Trade in goods: non-tariff barriers to trade:

While the removal of tariffs and quotas is clearly welcome, the TCA fails to remove various 'non-tariff' barriers to trade.

All imports will now be subject to customs formalities and will need to comply with the rules of the importing territory (even if no tariffs are payable). While the UK has put in place transitional provisions until July 2021, this is not the case for goods leaving the UK for the EU.

In addition, the TCA does not provide for mutual recognition of regulatory and product standards. As a result, in most cases businesses will need to comply with two separate regulatory regimes and undergo two separate conformity assessments.

The TCA does contain some provisions to assist with these non-tariff barriers to trade however:

  • The TCA contains limited commitments on mutual recognition in specific sectors (motor vehicles, equipment and parts, medicinal products, chemicals, organic products and wine).
  • The TCA also provides for the continued use of self-certification of conformity by suppliers where this was accepted in the UK / EU prior to end of the transition period.

Trade in services

While the TCA is fairly ambitious when it comes to trade in goods, the picture is somewhat different in relation to services.

At first glance, the TCA contains quite extensive prohibitions on restrictions in relation to market access. However:

  • Certain sectors are explicitly carved out of these provisions (for example air services – with air transport covered elsewhere in the TCA – and audio-visual services).
  • The provisions only apply to the extent that they have not been disapplied by the TCA's annexes. The annexes contain a significant list of individual Member State requirements that still need to be complied with to provide services in their territories. In addition, they reserve the right to impose certain restrictions in future. As a result, businesses will need to review these annexes in detail in order to establish whether national restrictions apply to the services they provide. For guidance on the various barriers to trade in services that may arise for UK businesses looking to operate in the EU, country-by-country guidance from the UK Department for International Trade can be accessed here.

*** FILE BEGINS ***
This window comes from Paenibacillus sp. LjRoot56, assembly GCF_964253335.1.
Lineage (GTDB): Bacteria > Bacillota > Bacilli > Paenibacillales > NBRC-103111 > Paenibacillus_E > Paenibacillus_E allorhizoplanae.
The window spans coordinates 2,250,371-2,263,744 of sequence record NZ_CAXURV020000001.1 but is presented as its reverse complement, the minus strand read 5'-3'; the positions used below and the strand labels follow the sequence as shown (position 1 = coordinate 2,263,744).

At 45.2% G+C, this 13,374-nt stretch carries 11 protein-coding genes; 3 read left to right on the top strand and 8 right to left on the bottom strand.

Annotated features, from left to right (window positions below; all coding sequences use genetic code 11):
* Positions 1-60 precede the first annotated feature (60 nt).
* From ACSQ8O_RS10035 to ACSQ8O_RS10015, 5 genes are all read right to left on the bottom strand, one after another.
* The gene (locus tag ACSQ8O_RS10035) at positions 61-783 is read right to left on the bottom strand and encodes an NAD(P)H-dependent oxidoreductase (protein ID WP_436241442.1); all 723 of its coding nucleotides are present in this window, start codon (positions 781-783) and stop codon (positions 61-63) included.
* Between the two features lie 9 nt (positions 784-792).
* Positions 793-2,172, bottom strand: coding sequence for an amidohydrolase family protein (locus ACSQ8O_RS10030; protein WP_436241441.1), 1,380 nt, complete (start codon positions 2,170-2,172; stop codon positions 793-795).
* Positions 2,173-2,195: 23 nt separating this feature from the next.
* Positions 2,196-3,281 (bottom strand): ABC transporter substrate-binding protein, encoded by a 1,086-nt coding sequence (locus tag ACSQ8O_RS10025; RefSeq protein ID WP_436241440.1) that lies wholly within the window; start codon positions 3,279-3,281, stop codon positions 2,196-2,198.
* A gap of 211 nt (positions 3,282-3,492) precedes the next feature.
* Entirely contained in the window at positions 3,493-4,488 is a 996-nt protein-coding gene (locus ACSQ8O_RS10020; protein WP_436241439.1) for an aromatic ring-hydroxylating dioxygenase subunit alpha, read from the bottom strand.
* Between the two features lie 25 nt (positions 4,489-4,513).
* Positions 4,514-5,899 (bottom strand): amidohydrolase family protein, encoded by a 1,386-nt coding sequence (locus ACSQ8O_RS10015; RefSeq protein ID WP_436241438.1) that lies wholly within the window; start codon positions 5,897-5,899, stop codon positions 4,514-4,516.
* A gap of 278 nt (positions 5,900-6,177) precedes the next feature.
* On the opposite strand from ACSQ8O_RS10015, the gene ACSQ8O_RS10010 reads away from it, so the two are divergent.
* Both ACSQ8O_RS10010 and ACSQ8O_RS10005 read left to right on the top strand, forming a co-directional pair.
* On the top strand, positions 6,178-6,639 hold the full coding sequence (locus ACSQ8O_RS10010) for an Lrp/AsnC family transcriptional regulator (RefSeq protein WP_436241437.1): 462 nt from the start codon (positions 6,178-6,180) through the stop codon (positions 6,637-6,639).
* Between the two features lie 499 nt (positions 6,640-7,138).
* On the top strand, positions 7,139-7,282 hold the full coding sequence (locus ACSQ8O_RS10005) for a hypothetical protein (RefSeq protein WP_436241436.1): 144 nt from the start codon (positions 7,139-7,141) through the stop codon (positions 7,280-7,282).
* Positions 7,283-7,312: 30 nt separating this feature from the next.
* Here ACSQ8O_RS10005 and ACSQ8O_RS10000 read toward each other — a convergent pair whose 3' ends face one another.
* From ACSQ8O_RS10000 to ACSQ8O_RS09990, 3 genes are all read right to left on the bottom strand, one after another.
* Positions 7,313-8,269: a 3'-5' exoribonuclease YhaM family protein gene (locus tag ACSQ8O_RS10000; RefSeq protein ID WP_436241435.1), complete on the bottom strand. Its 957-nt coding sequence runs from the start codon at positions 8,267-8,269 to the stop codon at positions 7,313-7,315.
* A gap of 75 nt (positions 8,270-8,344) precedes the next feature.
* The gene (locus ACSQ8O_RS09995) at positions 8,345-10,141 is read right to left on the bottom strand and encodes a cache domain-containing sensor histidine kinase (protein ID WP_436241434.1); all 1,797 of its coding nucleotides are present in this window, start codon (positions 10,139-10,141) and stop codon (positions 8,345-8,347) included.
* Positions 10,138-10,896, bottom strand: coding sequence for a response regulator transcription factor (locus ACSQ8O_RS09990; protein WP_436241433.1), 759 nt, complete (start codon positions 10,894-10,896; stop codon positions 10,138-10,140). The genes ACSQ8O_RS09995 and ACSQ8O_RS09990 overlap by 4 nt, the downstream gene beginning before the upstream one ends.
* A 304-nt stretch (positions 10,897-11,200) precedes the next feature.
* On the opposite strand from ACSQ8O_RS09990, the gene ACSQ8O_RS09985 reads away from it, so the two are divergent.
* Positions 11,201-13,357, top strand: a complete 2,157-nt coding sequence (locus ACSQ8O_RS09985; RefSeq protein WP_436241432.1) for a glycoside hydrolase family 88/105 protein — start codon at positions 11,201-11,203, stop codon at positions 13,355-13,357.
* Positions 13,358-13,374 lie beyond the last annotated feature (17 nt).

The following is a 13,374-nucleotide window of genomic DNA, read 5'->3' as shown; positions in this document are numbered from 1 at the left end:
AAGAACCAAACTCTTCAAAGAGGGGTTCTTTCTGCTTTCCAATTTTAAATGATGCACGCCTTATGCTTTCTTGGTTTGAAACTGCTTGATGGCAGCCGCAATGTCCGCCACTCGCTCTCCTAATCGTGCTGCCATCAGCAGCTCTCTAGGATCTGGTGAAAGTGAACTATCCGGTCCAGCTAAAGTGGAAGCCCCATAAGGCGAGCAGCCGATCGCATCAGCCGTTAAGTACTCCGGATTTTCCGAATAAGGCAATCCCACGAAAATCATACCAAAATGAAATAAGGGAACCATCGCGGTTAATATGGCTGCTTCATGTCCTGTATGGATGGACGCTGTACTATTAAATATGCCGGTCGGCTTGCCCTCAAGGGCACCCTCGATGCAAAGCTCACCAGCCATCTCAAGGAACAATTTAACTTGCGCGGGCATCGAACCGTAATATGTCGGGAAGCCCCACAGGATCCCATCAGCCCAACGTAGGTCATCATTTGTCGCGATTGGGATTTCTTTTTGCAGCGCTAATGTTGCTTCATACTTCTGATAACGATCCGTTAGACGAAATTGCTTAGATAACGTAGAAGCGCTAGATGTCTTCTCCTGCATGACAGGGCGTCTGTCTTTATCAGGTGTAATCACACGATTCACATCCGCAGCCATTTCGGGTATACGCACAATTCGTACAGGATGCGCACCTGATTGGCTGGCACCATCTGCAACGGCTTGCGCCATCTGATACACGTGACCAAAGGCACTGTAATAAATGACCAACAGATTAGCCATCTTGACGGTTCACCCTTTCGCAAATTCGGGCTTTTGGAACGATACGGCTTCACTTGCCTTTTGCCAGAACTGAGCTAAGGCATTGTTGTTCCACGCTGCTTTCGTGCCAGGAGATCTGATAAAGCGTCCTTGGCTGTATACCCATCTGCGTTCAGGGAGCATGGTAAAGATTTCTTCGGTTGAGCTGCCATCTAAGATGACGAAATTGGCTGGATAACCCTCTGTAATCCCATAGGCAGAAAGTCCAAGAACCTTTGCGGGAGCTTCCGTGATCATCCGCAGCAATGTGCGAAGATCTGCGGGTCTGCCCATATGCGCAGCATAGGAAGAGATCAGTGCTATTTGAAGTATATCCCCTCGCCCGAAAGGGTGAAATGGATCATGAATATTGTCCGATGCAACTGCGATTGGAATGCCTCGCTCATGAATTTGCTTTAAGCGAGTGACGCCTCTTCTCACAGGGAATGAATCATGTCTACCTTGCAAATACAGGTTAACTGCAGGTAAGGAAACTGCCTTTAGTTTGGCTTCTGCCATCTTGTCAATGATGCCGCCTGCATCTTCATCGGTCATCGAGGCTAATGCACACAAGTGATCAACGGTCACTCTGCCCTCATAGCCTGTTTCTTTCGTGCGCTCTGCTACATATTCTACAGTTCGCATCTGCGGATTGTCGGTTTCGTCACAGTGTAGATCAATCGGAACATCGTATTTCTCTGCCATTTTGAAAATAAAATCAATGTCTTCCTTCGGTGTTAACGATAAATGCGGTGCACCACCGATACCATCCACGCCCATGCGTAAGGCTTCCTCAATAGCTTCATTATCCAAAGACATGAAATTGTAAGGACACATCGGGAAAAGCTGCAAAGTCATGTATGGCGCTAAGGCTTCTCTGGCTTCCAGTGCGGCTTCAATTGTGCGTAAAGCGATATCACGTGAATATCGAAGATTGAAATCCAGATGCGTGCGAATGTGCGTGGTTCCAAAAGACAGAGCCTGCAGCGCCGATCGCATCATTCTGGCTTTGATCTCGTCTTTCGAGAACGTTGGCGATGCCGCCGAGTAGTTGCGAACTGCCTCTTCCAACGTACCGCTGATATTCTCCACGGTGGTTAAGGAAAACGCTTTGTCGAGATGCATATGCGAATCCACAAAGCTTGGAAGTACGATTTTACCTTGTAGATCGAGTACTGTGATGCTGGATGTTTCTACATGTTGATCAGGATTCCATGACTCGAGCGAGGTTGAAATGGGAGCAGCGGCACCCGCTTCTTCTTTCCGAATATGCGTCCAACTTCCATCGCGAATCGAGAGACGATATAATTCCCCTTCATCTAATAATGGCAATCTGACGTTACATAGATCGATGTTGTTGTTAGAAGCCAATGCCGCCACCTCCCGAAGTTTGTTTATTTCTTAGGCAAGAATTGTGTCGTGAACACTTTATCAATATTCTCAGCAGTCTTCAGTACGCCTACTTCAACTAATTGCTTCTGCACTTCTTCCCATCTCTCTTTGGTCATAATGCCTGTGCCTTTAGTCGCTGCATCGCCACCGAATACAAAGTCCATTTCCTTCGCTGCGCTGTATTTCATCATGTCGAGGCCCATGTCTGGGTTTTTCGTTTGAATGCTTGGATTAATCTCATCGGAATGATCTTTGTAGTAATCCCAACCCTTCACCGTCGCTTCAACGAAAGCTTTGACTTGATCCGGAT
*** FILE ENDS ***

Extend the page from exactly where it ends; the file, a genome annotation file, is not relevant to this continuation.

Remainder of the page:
• With regards to professional qualifications, the TCA does not contain any requirement on the UK and EU to recognise each other's qualifications (either now or in the future). Instead, there is simply a mechanism allowing for qualifications to be recognised in the future (but with no concrete requirement to do so).
  • It is also worth noting that specific arrangements have been agreed in certain sectors, namely delivery services, telecommunications services, financial services, international maritime transport services and legal services.

Finally, the TCA includes a 'most favoured nation' clause in relation to services meaning that concessions granted to other nations in trade or investment agreements in the future that are more beneficial than those contained in the TCA will also apply to the UK / EU (subject to certain exceptions). The UK's trade negotiations with other countries will therefore be worth monitoring in order to assess their impact on trade in services between the UK and EU going forwards.

Trade with non-EU countries

While not strictly related to the TCA, it is worth reiterating that trade agreements negotiated by the EU and that previously covered the UK no longer apply to the UK. Going forwards, the UK's trading relationships with non-EU countries will be governed by any FTAs the parties negotiate or WTO rules.

A summary of the UK's trade relations and ongoing negotiations with third countries can be found here.